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Trojans Takeoff Team competes in NASA Student Launch Challenge

The Trojans Takeoff Team looks to the sky above Randolph Farm as they practice for the final launch which will take place in April 2024 in Alabama. Photo by Rashai Enoch Bailey.

For the first time ever, Virginia State University has been selected to participate in the 2024 NASA Student Launch Challenge, hosted by NASA. 

Virginia State’s rocket launching team is called the Trojan Takeoff Team, and is founded and led by senior computer engineering major MaKhaila Bentil. The Trojan Takeoff Team consists of 31 students, the majority being computer science and engineering majors. The Team will compete against 48 other student launch teams from other universities to ‘design, build, test and launch a “high-powered rocket carrying a scientific or engineering payload,’ according to NASA’s Student Launch website. 

“NASA Student Launch is an opportunity for students to get an inside look at how NASA conducts rocketry and for their universities to familiarize themselves with the engineering process,” Bentil said.

Bentil learned about NASA Student Launch from her NASA Here to Observe – also known as NASA H2O – mentor Dr. David Smith. Bentil was completing the NASA H2O program for the second year when she decided she wanted to ‘weave a thicker web between Virginia State and NASA.’ Smith informed her that NASA Student Launch was the perfect way to do so, and took Bentil’s H2O program group to Wallops Flight Facility, where NASA launches rockets and contributes to many publicly-known space missions.

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“I think taking the NASA H2O team to go see that really got people charged up about starting our own rocket launch team,” Bentil said. So when I saw that people were excited after the trip, I said, we can really do this. I felt like I had the networking tools and technical tools as well to make this into a real thing.”

Bentil’s internship with the Johns Hopkins Applied Physics Laboratory as a space exploration intern also helped her get more information about forming a student launch team.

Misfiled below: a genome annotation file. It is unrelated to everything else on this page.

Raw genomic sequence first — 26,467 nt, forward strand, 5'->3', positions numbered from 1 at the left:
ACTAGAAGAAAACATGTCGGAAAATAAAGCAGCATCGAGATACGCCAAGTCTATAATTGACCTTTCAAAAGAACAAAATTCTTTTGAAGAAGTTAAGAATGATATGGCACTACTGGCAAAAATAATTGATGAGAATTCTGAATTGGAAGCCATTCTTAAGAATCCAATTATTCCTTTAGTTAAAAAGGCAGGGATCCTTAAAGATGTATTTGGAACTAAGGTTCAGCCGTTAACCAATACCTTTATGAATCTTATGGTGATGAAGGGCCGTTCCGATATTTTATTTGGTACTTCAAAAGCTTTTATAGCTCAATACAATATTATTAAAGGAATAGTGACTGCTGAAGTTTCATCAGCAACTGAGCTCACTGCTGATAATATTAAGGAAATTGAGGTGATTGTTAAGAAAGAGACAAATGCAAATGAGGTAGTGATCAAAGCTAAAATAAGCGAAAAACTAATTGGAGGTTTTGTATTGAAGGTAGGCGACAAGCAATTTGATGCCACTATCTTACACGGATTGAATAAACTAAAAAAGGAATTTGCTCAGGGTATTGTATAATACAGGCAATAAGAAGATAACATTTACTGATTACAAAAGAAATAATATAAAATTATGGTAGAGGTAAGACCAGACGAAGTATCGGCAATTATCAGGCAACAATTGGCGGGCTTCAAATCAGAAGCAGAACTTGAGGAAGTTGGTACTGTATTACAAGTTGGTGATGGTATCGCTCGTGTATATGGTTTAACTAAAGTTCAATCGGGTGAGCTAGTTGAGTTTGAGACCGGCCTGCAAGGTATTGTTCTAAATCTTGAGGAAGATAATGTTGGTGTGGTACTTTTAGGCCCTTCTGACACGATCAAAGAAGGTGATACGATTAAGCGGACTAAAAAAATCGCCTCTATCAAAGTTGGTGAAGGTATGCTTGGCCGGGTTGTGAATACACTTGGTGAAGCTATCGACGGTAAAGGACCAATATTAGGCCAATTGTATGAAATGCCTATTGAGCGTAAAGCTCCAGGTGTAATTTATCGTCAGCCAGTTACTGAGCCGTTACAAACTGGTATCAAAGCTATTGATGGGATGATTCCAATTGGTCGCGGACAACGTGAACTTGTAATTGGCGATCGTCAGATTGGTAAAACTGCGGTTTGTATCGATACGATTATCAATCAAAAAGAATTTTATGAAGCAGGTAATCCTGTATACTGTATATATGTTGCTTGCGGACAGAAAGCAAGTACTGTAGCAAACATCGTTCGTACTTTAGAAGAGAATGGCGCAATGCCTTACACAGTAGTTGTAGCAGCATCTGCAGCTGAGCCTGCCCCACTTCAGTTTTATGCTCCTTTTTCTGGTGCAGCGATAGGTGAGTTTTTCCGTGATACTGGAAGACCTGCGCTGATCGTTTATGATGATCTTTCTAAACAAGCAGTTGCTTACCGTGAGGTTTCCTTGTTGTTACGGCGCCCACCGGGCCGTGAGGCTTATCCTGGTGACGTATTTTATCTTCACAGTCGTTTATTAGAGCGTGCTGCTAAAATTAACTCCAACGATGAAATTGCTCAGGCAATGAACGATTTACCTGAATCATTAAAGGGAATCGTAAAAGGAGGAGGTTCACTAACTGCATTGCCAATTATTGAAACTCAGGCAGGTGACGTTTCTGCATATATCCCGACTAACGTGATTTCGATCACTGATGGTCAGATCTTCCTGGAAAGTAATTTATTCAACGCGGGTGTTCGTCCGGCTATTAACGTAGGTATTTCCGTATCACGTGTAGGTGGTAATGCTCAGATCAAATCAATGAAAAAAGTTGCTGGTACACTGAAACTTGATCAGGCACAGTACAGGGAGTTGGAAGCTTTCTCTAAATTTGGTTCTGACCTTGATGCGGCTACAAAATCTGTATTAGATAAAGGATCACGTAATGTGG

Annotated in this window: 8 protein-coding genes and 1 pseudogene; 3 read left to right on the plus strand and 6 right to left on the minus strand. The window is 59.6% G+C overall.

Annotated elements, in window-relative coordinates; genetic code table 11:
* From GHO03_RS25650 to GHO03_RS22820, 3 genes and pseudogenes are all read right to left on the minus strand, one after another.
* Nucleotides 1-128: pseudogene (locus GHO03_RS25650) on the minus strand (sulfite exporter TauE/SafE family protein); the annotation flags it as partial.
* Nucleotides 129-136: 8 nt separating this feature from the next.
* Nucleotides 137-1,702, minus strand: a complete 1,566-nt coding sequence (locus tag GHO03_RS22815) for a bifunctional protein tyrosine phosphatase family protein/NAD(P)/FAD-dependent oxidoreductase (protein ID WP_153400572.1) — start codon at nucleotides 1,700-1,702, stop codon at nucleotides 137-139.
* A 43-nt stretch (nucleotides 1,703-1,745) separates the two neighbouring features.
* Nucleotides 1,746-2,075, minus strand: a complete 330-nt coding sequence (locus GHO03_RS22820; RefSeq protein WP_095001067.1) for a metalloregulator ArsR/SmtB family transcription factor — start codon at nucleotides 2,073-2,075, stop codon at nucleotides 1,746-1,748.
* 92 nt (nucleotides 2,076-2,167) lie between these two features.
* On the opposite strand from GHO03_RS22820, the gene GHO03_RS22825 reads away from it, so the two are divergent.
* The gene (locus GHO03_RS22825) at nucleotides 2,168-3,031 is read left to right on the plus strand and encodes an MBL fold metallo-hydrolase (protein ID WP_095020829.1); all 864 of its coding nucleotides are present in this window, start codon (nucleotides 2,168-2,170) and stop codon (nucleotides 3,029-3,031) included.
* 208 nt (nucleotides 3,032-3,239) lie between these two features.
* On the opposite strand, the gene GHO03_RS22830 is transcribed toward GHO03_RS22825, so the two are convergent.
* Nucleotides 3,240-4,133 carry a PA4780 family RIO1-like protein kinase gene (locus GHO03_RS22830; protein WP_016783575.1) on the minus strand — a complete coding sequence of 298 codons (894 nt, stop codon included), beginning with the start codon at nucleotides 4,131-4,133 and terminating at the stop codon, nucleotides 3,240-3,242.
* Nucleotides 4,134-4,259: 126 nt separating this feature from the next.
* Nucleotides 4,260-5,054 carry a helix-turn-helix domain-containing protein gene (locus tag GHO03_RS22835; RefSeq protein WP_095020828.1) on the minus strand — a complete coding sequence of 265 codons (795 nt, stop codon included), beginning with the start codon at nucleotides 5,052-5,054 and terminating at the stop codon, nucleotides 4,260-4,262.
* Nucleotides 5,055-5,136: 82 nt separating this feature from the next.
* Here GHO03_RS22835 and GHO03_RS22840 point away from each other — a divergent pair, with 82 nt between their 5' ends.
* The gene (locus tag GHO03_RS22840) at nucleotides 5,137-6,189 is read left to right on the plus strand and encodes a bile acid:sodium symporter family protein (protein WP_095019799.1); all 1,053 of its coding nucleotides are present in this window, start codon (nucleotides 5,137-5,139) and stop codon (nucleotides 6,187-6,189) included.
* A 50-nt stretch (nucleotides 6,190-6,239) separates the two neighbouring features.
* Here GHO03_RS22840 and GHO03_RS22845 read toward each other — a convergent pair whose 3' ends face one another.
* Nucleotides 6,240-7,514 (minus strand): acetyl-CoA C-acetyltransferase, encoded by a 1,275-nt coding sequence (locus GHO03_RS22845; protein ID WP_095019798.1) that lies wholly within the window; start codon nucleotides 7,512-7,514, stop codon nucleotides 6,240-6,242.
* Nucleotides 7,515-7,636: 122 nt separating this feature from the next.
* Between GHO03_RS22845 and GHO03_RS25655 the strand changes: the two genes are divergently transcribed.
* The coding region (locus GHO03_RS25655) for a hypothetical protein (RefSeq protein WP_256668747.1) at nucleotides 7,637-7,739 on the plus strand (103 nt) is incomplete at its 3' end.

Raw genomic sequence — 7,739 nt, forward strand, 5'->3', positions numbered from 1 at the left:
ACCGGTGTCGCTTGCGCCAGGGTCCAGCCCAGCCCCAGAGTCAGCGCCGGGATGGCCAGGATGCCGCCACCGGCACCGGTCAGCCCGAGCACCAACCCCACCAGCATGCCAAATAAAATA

The Trojan Takeoff team ‘hit the ground running’ at the start of the semester in Aug. During the beginning of the fall semester, the Trojan Takeoff Team was only Bentil, Michael Archibong and Kofi Mason.

“They were extremely helpful in writing the proposal for the NASA competition,” Bentil said.

The student launch team went from three students to over 30 in a few short months, through members recruiting through word-of-mouth and reaching out to Virginia State’s National Society of Black Engineers chapter, also known as NSBE. 

“After we got a couple of people and the numbers started to build, then they were telling their friends about it and their friends wanted to join,” Bentil said.

A major part of the challenge is being familiar with the rocket-making process. Each student launch team has to have a mentor from the National Association of Rocketry.

 Bentil, who is also a member of the NAR, has two NAR mentors for her team. 

For the past few months, the Trojan Takeoff Team has been building and developing their rocket in preparation for presenting their rocket presentation to a NASA panel. Throughout the entire student launch process, NASA will work with the Trojan Takeoff Team to ensure their rocket is launch-ready by the time the team does their final launch at NASA’s Marshall Space Flight Center in Huntsville, Alabama on April 10-12. 

“They’re following us along in the process to make sure that we’re doing our due diligence to complete what we propose, but also that we can execute it safely because safety is huge with NASA.”

The Trojan Takeoff Team completed its first successful preliminary launch on Nov. 4 at Virginia State’s Randolph Farm. The next step is the subscale launch, which will take place in the upcoming months at the Randolph Farm.

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